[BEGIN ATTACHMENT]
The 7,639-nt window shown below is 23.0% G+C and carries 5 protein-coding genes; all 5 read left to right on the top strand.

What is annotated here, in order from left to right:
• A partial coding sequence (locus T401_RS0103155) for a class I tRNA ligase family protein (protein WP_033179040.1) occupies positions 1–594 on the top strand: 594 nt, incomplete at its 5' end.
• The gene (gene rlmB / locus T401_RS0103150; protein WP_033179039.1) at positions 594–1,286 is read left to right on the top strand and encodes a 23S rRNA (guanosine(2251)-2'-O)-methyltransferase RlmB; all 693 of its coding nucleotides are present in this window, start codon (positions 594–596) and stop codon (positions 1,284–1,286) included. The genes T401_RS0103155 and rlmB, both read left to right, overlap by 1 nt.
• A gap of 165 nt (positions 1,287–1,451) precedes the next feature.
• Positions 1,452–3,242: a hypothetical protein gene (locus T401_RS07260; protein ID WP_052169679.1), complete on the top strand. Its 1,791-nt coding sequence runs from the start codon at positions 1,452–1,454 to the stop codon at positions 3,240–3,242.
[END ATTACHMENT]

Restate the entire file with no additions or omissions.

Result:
The 7,639-nt window shown below is 23.0% G+C and carries 5 protein-coding genes; all 5 read left to right on the top strand.

What is annotated here, in order from left to right:
• A partial coding sequence (locus T401_RS0103155) for a class I tRNA ligase family protein (protein WP_033179040.1) occupies positions 1–594 on the top strand: 594 nt, incomplete at its 5' end.
• The gene (gene rlmB / locus T401_RS0103150; protein WP_033179039.1) at positions 594–1,286 is read left to right on the top strand and encodes a 23S rRNA (guanosine(2251)-2'-O)-methyltransferase RlmB; all 693 of its coding nucleotides are present in this window, start codon (positions 594–596) and stop codon (positions 1,284–1,286) included. The genes T401_RS0103155 and rlmB, both read left to right, overlap by 1 nt.
• A gap of 165 nt (positions 1,287–1,451) precedes the next feature.
• Positions 1,452–3,242: a hypothetical protein gene (locus T401_RS07260; protein ID WP_052169679.1), complete on the top strand. Its 1,791-nt coding sequence runs from the start codon at positions 1,452–1,454 to the stop codon at positions 3,240–3,242.